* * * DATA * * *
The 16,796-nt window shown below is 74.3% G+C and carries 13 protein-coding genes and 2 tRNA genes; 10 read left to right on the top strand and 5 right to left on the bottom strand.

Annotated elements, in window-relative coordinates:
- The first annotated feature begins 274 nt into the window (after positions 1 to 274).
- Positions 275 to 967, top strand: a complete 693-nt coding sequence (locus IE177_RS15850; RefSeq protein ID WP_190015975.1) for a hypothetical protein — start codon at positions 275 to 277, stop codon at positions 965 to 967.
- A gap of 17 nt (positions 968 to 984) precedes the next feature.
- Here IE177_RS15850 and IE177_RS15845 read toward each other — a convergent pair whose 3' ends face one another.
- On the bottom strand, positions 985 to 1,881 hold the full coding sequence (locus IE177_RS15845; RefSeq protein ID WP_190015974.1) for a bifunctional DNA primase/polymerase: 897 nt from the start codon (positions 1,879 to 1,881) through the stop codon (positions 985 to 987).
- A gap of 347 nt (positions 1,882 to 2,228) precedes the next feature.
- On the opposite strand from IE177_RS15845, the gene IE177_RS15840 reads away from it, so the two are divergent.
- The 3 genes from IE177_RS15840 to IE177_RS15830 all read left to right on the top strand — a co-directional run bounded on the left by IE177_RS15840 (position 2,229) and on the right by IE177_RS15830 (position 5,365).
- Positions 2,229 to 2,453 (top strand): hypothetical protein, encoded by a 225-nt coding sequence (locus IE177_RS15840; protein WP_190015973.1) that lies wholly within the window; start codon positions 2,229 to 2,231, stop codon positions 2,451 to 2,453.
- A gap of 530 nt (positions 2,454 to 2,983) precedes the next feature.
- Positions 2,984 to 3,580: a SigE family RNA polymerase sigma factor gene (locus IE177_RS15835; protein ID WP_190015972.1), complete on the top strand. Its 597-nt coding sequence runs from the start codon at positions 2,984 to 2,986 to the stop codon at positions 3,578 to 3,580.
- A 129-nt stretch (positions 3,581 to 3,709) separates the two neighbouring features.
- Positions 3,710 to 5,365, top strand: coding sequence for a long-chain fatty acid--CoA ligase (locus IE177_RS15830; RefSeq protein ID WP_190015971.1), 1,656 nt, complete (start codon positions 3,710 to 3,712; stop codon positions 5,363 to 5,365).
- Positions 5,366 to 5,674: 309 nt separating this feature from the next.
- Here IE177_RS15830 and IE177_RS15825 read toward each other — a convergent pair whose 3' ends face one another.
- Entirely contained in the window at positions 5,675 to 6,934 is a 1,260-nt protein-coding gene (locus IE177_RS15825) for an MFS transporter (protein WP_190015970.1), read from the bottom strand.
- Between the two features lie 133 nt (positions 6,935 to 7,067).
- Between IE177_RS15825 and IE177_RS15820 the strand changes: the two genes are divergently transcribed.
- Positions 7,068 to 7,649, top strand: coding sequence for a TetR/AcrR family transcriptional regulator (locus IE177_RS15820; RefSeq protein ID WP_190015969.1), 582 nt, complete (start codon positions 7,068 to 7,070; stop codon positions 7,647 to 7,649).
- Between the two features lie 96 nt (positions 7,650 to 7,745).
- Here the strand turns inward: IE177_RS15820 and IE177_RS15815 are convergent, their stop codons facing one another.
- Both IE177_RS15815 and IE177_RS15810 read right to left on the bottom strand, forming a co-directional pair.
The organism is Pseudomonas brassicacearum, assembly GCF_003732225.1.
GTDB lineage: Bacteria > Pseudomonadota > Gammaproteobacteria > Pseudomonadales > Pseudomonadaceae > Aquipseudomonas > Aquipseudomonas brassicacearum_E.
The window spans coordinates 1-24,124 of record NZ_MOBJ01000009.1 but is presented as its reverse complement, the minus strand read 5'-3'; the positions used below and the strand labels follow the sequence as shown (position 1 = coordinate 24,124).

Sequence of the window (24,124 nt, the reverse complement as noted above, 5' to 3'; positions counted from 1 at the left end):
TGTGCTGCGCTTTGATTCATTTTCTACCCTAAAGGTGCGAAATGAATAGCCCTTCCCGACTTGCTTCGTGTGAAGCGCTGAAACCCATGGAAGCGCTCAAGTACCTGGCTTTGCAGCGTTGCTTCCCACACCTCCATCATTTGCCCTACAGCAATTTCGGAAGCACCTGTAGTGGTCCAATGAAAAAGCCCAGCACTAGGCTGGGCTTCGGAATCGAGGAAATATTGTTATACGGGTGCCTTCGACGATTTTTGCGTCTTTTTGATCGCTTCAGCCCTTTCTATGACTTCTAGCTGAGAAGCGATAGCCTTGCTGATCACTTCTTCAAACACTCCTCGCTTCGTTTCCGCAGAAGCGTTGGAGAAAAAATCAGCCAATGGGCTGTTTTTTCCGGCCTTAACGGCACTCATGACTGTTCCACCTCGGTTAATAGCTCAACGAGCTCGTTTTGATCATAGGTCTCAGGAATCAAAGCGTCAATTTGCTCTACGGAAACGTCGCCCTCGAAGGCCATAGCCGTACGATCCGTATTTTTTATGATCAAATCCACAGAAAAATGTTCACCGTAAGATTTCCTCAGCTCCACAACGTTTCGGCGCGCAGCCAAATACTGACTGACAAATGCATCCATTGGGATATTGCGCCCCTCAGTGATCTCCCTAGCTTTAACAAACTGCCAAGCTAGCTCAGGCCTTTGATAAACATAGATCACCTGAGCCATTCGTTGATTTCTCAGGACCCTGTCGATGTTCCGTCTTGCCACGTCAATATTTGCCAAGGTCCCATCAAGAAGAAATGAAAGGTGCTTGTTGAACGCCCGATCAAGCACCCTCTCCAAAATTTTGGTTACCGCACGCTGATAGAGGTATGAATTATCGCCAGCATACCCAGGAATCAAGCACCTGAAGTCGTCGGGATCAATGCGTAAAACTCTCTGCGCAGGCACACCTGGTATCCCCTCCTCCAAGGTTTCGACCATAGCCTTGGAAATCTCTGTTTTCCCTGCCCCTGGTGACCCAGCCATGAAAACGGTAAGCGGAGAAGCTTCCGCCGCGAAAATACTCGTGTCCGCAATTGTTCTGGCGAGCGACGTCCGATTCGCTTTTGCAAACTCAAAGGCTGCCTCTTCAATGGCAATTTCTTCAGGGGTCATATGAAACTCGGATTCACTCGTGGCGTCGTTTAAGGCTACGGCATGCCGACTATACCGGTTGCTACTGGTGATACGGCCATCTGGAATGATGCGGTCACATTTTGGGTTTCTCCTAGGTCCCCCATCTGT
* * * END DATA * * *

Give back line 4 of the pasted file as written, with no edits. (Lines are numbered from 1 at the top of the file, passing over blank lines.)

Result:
- Positions 275 to 967, top strand: a complete 693-nt coding sequence (locus IE177_RS15850; RefSeq protein ID WP_190015975.1) for a hypothetical protein — start codon at positions 275 to 277, stop codon at positions 965 to 967.